16 November 2010

School visit

This is something that happened a few months back, but We've only just re-discovered the photos.

Each year for the last few years we have had a sort of open day - well open morning really, for a local school. This year about 60 kids descended on us and we took it in turns to explain a little about our ministry and let them get a close look at the planes.

The heli was quite a hit.
Paul trying to explain something.
'Don't press the red button.'

Thanks

Mercy Air team

03 November 2010

Woken up by Whales (but not whilst driving up the M5 past Hereford)

Not too long after the previous two trips we once again set sail for Mozambique, but this time for a place we had never been to before - Nacala, which is actually half way back to the Equator from where we are in White River.
We had planned a 10 day trip to visit two different missions, but the one in Marromeu had problems with getting the doors made that they wanted us to fit. We did however, visit them on the way up to look at the progress on their centre and get a better idea of their need for when we hopefully visit in early December.

From there we continued up past some impressive scenery...
..to Nacala where a German couple, Martin and Simone, live. We unloaded the contents of the plane into his pick-up truck...
and collected a few other things, including the proverbial kitchen sink...
..before driving a further two hours north to Memba. To help Martin and Simone better serve the community and share the Gospel, they are building a small house and training centre in Memba and will move in as soon as the roof and electrics are completed. To assist these missionaries and support this project Mercy Air offered its services and took a load of electrical equipment up including 140 metres of very heavy (125Kg) armoured cable as well as Derek, an electrician, who had volunteered his services. Our main job was to lay the cable, install the lights and plugs and wire them all up.

Memba itself is a pretty isolated and run down coastal town which was heavily attacked during the war (which finished 17 years ago) but never seemed to fully recover.
On their land they are building a small house first in which they will live before completing the centre early next year.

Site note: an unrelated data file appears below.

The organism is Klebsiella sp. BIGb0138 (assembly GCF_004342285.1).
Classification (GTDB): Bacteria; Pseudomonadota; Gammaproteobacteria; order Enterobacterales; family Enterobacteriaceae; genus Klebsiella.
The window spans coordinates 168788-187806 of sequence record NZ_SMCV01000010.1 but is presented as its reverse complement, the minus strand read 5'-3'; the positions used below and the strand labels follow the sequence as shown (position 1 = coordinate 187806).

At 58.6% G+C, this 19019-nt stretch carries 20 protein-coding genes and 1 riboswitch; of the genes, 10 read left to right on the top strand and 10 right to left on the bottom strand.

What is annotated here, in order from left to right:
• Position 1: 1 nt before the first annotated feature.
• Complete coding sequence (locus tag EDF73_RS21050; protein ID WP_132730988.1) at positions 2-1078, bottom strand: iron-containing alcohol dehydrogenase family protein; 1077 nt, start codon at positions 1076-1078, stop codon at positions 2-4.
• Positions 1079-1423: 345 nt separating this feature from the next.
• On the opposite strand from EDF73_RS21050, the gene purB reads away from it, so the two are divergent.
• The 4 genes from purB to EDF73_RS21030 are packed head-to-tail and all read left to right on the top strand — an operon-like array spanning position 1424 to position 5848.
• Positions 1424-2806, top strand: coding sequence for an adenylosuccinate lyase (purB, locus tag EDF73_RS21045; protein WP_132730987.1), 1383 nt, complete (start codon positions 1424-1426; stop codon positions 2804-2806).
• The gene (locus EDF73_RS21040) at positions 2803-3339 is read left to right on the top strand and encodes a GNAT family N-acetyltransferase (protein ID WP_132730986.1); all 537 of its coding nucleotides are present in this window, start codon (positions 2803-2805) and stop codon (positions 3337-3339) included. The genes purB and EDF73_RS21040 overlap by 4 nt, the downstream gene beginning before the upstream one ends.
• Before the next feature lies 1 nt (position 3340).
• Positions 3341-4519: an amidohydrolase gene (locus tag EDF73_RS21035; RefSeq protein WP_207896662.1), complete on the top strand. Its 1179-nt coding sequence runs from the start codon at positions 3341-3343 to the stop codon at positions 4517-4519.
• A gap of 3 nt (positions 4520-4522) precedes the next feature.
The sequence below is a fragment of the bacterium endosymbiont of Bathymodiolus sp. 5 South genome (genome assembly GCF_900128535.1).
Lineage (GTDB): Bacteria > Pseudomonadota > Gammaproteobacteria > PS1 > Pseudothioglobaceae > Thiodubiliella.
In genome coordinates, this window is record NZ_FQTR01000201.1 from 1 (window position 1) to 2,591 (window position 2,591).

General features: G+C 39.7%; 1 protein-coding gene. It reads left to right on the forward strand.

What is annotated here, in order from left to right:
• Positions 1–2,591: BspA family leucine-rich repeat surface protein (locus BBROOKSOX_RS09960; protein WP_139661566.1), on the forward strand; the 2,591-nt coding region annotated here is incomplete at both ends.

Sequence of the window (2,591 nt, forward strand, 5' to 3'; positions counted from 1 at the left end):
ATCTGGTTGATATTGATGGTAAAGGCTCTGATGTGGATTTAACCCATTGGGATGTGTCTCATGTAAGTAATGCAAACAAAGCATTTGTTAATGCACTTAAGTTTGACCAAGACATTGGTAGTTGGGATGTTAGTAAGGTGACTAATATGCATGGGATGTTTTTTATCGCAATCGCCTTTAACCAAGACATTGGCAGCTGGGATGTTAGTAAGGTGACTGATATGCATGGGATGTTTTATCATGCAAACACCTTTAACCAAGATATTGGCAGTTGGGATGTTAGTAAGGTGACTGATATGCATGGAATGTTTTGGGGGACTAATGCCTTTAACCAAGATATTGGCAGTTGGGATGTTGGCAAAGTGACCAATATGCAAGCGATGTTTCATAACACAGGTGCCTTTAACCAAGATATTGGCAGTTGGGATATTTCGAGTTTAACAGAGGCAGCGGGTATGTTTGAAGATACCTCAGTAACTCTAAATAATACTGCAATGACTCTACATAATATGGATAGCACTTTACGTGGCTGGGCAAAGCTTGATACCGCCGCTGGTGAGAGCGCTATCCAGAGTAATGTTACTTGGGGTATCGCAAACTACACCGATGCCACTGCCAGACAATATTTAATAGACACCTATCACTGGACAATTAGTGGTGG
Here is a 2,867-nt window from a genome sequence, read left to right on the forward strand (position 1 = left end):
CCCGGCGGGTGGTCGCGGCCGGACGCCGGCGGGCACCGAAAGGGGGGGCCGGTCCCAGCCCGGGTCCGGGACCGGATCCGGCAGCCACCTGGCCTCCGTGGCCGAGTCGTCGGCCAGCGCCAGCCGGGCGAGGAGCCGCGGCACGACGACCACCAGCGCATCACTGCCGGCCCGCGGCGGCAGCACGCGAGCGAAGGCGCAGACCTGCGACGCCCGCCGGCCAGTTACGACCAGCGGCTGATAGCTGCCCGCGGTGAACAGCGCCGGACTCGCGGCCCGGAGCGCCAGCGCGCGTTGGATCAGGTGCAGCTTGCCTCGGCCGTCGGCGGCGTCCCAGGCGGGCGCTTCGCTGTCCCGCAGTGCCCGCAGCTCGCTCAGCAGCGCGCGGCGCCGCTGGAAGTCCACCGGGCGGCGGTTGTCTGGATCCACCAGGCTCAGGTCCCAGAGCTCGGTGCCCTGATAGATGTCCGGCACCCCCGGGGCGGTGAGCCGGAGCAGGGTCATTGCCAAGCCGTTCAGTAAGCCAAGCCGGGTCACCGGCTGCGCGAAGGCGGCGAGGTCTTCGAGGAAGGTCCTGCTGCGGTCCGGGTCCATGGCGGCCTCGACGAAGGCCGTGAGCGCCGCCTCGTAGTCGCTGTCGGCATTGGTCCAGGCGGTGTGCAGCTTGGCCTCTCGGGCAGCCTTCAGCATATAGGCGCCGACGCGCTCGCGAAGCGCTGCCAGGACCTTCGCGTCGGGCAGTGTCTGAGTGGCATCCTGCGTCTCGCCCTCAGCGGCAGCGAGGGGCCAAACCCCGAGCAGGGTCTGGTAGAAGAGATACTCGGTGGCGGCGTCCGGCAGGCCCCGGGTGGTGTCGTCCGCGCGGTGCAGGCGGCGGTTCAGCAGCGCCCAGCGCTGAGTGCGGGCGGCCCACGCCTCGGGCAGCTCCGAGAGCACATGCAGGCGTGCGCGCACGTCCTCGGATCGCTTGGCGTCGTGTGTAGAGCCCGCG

Despite being right on the beach it was hot - very hot. This was most evident when it came to digging the 1/2 metre deep, 120 metre long trench to the nearest power pole.
We had to dig it up a street of old Government houses, many of which were still occupied.
Eventually it was complete and we laid the cable.
Derek then showed the local electric company how to terminate it on the breaker box.
Holger made some clamps and fixed the cable to the pole.
Unfortunately a moment of 'operator error' saw him lose his footing and fall 5m down the pole, breaking his foot in the process. After a spot of medical attention, he completed the rest of the trip on one leg and with a permanent grimace.
Derek was a real trooper though and offered his services whenever needed.
Despite the heat we finished in good time and even returned to Nacala a day early. We spent two nights there and slept in the 'beach house', above. The one night we were woken up by a strange noise that we later recognised as a whale 'blowing' a few hundred meters off shore. Earlier in the week we had seen them doing that jumpy thing they do and even managed to get a photo.
I kept humming Nantucket Sleighride by Mountain whilst taking these pictures. I'll be impressed if there are many people who know the link.

On the way back we stayed a night in Chimoio where we picked up Ron and Bernie, the guys we had taken up two weeks earlier and who had been working on the Mercy Air house there. A few phone calls though had determined that there was no Avgas to fuel the plane at any of the airports on the planned route home, and only two airports in the whole of the country had any fuel left. Fortunately the recent upgrades to the aircraft meant that it had a healthy endurance and we were able to divert to Maputo to fuel up and clear customs.

Our grateful thanks go out to all those who support Mercy Air with faithful prayers and financial giving to make such flights of support and encouragement possible.

Mercy Air team